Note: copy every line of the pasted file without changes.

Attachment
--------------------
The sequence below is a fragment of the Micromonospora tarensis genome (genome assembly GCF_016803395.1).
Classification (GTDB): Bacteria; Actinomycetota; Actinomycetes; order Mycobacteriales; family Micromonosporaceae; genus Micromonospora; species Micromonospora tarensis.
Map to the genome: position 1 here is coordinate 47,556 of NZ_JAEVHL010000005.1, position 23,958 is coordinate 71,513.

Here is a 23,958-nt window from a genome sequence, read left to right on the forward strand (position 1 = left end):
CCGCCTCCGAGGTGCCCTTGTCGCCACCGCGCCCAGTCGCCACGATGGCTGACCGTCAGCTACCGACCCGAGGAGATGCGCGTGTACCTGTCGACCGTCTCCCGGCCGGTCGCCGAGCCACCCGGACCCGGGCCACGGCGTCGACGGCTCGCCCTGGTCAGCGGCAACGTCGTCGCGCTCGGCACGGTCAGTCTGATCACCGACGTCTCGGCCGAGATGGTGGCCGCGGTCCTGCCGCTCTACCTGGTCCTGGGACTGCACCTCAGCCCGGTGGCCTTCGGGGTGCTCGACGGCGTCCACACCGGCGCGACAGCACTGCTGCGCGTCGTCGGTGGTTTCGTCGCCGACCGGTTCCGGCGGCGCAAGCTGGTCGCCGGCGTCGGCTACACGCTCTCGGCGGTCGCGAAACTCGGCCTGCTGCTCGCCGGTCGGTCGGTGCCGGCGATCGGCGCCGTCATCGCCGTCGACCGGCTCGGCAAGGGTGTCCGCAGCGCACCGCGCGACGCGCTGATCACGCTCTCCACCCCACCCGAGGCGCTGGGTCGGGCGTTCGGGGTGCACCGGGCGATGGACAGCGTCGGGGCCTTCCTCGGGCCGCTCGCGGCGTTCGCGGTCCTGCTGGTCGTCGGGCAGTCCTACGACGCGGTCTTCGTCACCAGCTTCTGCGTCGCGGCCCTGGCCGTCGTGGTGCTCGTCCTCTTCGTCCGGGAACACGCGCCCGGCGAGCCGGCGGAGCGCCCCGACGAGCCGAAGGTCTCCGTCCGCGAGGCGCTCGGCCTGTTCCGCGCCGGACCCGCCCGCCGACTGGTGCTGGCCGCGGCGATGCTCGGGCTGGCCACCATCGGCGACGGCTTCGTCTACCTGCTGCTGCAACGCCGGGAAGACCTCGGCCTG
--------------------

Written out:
The sequence below is a fragment of the Micromonospora tarensis genome (genome assembly GCF_016803395.1).
Classification (GTDB): Bacteria; Actinomycetota; Actinomycetes; order Mycobacteriales; family Micromonosporaceae; genus Micromonospora; species Micromonospora tarensis.
Map to the genome: position 1 here is coordinate 47,556 of NZ_JAEVHL010000005.1, position 23,958 is coordinate 71,513.

Here is a 23,958-nt window from a genome sequence, read left to right on the forward strand (position 1 = left end):
CCGCCTCCGAGGTGCCCTTGTCGCCACCGCGCCCAGTCGCCACGATGGCTGACCGTCAGCTACCGACCCGAGGAGATGCGCGTGTACCTGTCGACCGTCTCCCGGCCGGTCGCCGAGCCACCCGGACCCGGGCCACGGCGTCGACGGCTCGCCCTGGTCAGCGGCAACGTCGTCGCGCTCGGCACGGTCAGTCTGATCACCGACGTCTCGGCCGAGATGGTGGCCGCGGTCCTGCCGCTCTACCTGGTCCTGGGACTGCACCTCAGCCCGGTGGCCTTCGGGGTGCTCGACGGCGTCCACACCGGCGCGACAGCACTGCTGCGCGTCGTCGGTGGTTTCGTCGCCGACCGGTTCCGGCGGCGCAAGCTGGTCGCCGGCGTCGGCTACACGCTCTCGGCGGTCGCGAAACTCGGCCTGCTGCTCGCCGGTCGGTCGGTGCCGGCGATCGGCGCCGTCATCGCCGTCGACCGGCTCGGCAAGGGTGTCCGCAGCGCACCGCGCGACGCGCTGATCACGCTCTCCACCCCACCCGAGGCGCTGGGTCGGGCGTTCGGGGTGCACCGGGCGATGGACAGCGTCGGGGCCTTCCTCGGGCCGCTCGCGGCGTTCGCGGTCCTGCTGGTCGTCGGGCAGTCCTACGACGCGGTCTTCGTCACCAGCTTCTGCGTCGCGGCCCTGGCCGTCGTGGTGCTCGTCCTCTTCGTCCGGGAACACGCGCCCGGCGAGCCGGCGGAGCGCCCCGACGAGCCGAAGGTCTCCGTCCGCGAGGCGCTCGGCCTGTTCCGCGCCGGACCCGCCCGCCGACTGGTGCTGGCCGCGGCGATGCTCGGGCTGGCCACCATCGGCGACGGCTTCGTCTACCTGCTGCTGCAACGCCGGGAAGACCTCGGCCTG